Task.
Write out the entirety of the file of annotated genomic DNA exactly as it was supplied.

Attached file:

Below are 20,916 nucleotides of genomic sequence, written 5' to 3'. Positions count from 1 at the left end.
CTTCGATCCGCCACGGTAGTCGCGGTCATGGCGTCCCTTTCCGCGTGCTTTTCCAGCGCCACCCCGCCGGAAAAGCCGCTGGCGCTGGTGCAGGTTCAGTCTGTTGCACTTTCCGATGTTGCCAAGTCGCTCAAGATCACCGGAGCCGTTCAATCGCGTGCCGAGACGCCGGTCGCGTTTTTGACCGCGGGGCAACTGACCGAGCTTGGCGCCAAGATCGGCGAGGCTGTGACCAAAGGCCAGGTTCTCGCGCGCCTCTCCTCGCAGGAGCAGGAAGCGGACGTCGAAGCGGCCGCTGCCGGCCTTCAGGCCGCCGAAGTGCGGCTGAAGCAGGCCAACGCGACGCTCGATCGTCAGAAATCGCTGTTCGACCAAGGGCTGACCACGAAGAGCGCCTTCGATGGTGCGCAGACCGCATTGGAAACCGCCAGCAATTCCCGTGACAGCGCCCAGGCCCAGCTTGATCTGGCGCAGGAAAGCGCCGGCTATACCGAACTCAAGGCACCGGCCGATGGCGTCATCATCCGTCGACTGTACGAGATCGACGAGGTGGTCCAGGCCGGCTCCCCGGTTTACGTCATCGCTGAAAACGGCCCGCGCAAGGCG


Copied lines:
Below are 20,916 nucleotides of genomic sequence, written 5' to 3'. Positions count from 1 at the left end.
CTTCGATCCGCCACGGTAGTCGCGGTCATGGCGTCCCTTTCCGCGTGCTTTTCCAGCGCCACCCCGCCGGAAAAGCCGCTGGCGCTGGTGCAGGTTCAGTCTGTTGCACTTTCCGATGTTGCCAAGTCGCTCAAGATCACCGGAGCCGTTCAATCGCGTGCCGAGACGCCGGTCGCGTTTTTGACCGCGGGGCAACTGACCGAGCTTGGCGCCAAGATCGGCGAGGCTGTGACCAAAGGCCAGGTTCTCGCGCGCCTCTCCTCGCAGGAGCAGGAAGCGGACGTCGAAGCGGCCGCTGCCGGCCTTCAGGCCGCCGAAGTGCGGCTGAAGCAGGCCAACGCGACGCTCGATCGTCAGAAATCGCTGTTCGACCAAGGGCTGACCACGAAGAGCGCCTTCGATGGTGCGCAGACCGCATTGGAAACCGCCAGCAATTCCCGTGACAGCGCCCAGGCCCAGCTTGATCTGGCGCAGGAAAGCGCCGGCTATACCGAACTCAAGGCACCGGCCGATGGCGTCATCATCCGTCGACTGTACGAGATCGACGAGGTGGTCCAGGCCGGCTCCCCGGTTTACGTCATCGCTGAAAACGGCCCGCGCAAGGCG